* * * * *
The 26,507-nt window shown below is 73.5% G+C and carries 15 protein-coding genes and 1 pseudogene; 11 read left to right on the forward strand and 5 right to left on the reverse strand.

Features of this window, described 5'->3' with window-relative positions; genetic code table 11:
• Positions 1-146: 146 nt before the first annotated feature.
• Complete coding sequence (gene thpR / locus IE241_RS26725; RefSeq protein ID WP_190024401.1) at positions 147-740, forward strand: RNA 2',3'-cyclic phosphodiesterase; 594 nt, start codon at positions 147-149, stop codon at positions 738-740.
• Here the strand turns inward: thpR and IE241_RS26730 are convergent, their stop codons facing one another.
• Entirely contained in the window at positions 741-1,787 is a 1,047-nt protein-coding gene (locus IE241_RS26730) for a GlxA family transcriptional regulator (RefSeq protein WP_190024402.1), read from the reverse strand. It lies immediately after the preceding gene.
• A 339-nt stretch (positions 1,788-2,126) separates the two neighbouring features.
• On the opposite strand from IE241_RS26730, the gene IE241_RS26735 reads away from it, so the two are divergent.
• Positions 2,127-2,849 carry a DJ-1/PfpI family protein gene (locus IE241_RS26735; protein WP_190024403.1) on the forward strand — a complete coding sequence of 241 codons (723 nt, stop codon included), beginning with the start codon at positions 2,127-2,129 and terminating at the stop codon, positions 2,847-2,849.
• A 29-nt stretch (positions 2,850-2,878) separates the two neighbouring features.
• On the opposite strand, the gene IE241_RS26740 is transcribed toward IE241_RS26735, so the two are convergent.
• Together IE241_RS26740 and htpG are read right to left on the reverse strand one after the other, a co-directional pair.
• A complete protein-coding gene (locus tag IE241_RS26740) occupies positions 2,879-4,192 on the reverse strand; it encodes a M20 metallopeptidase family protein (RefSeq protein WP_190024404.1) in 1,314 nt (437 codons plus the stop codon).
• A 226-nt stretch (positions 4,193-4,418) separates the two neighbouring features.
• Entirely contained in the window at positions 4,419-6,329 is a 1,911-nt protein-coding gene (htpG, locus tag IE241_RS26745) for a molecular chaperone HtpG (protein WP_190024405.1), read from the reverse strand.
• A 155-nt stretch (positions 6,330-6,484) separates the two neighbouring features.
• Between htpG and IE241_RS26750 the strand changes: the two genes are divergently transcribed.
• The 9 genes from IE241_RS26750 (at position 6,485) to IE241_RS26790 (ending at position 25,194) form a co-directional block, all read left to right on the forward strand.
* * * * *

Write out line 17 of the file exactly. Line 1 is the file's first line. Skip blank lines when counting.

• Between htpG and IE241_RS26750 the strand changes: the two genes are divergently transcribed.